Neither my wife or I are more than very occasional soda drinkers, so there are not any plastic bottles laying around. The rest of my family is and there would be bottles after our Christmas party, but I was hoping to have a ginger ale ready for the party. Perhaps I will ask around the office.

12-13-2011, 01:46 AM
I remember the exploding bottle but not the feline implications, did they ever forgive you?
Cats are always forgiving, in the presence of ham, chicken slices,, etc.....

12-13-2011, 12:56 PM
This is more of the soda type ginger ale and less ginger beer:
4 cups water
1 cup grated ginger
1 bay leaf
juice of one lime or half a lemon (I do both)
1/2 cup sugar

boil water, turn heat down, add bay leaf & ginger, simmer for 30-45 min, during simmer slowly add in the sugar, put juice in the bottle first (do not boil juice), after the simmer cool it to pitching temp, add to bottle on top of juice once it is cool, pitch yeast(I use bread yeast since it's cheap and you aren't going for high ABV), top up with bottled or boiled and cooled water.

I've made this a few times and it's nice. I haven't played with the recipe much but I do grate a lot of extra ginger and freeze it for later. Also, shave off strips of the lemon and lime zest to garnish your drinks later.

12-13-2011, 11:37 PM
Ok, sorry for the delay, I just got time to whip out the book Sacred and Herbal Healing Beers. Here are some of the ginger beer/ale recipes contained within.

Ginger Beer - 1819
- 1 gallon water
- 1 ounce ginger root, finely sliced
- 1 lbs sugar
- 2 ounces lemon juice or ~ 3 tbsp
- yeast

Mix all ingredients (minus yeast). Boil near an hour, skim, then strain and cool to 70F. Add yeast and allow to ferment for a few days. Fine and bottle after a month.

Ginger Beer - 1832
- 1 cup ginger root
- 1.5 pails of water
- 1 pint molasses
- 1 cup yeast

Mix up ingredients. If not drank within 24 hours, it must be bottled as soon as it works (not so sure about this part of the recipe...).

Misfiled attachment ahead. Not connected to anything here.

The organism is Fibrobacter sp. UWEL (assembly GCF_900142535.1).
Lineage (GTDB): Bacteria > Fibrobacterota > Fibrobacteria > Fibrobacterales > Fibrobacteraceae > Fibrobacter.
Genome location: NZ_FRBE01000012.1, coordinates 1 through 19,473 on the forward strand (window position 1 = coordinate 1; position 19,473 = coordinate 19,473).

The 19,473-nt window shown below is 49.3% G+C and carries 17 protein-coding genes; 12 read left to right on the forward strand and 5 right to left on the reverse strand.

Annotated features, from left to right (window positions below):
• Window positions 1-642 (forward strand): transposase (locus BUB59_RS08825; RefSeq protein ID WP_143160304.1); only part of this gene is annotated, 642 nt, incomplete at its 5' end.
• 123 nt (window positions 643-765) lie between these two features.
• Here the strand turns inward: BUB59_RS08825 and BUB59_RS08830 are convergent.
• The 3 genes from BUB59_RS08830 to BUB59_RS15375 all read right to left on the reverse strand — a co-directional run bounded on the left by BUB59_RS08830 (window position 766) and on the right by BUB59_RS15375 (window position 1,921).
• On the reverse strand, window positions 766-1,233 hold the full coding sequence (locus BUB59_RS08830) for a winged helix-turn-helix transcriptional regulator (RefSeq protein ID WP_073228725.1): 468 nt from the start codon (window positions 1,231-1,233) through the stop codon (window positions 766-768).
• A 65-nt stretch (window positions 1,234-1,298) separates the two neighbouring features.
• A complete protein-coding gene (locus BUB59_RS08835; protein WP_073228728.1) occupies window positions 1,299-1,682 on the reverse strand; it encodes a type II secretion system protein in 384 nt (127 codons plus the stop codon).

Ginger Beer - 1846
- 1.5 ounces ginger
- 1 ounce cream of tartar
- 2 sliced lemons
- 1 pound brown or white sugar
- 4 quarts water
- 1 cup yeast

Mix ginger, cream of tartar, sugar, lemons, and boiling water. It should be wrought in 24 hours with two gills of good yeast, and then bottled. It improves by keeping several weeks. If made with loaf instead of brown sugar, the appearance and flavour are still finer.

Ginger Beer - 1857
- 3 pints yeast
- 0.5 pounds honey
- 1 egg white
- 0.5 ounce lemon essence
- 10 pounds sugar
- 9 gallons water
- 9 ounces lemon juice
- 11 ounces ginger root

Boil the ginger half an hour in a gallon of water, then add the rest of the water and the other ingredients. Strain when cold, add the white of one egg beaten, and half an ounce essence of lemon. Let stand four days, then bottle it and it will keep good many months.

Ginger Beer - 1898
- 2 pounds white sugar
- 14 drachms lemon juice or cream of tartar
- 12.5 drachms honey
- 13 drachms ginger
- 2 gallons water
- white of one egg
- 24 minims essence of lemon
- yeast

Boil bruised ginger in two pints of water for half an hour, add sugar, lemon juice, honey, and the remaining water, then strain. When cold, add the white of an egg and lemon essence. Add yeast, let stand for 4 days and then bottle.

C.J.J. Berry's Ginger Beer - 1963
- 1 ounce ginger root
- 0.5 ounce cream of tartar
- 1 pound white sugar
- 1 lemon
- 1 gallon water
- yeast and nutrient

The ginger should be crushed and placed in a bowl with sugar, cream of tartar, and lemon peel (no pith). Bring water to a boil and pour over the ingredients. Stir well to dissolve the sugar, then cool to 70F before adding lemon juice, yeast, and nutrients. Cover and leave in a warm room for 48 hours, then stir, strain into screw-stop flagons and store in a cool place. Ready to drink in three to four days.

Bertrand Remi's Ginger Beer - 1976
- 1.5 ounces ginger
- 1 tbsp cream of tartar
- 12 ounces brown sugar
- 1 gallon water
- yeast and nutrient

Bring crushed ginger to a boil in water, add sugar and cream of tartar. Strain. When cool add yeast and nutrient. Ferment to completion.

Sanborn Brown's Ginger Beer - 1978
- 2 ounces ginger
- 3 pound can malt extract
- 6 cups white sugar
- 1/4 cup of rice
- 5 gallons water
- yeast and nutrient

Crush ginger and boil it and the rice in 1 gallon of water for one hour. Strain. Add malt extract and sugar and mix until dissolved. Cool to 70F. Pour into fermentation vessel and add yeast and nutrient. Allow to ferment until complete (three to six days), rack into bottles, prime with 1/2 tsp sugar (presumably per bottle) and cap. Ready to drink in two to three weeks.

Anywho, hopefully these give you some good ideas to springboard from. :)

Midnight Sun
12-14-2011, 10:06 PM
Thanks for the recipes Duracell and Yogi. Yogi, those historical recipes are really interesting, I'll have to dig into them and perhaps give one a shot.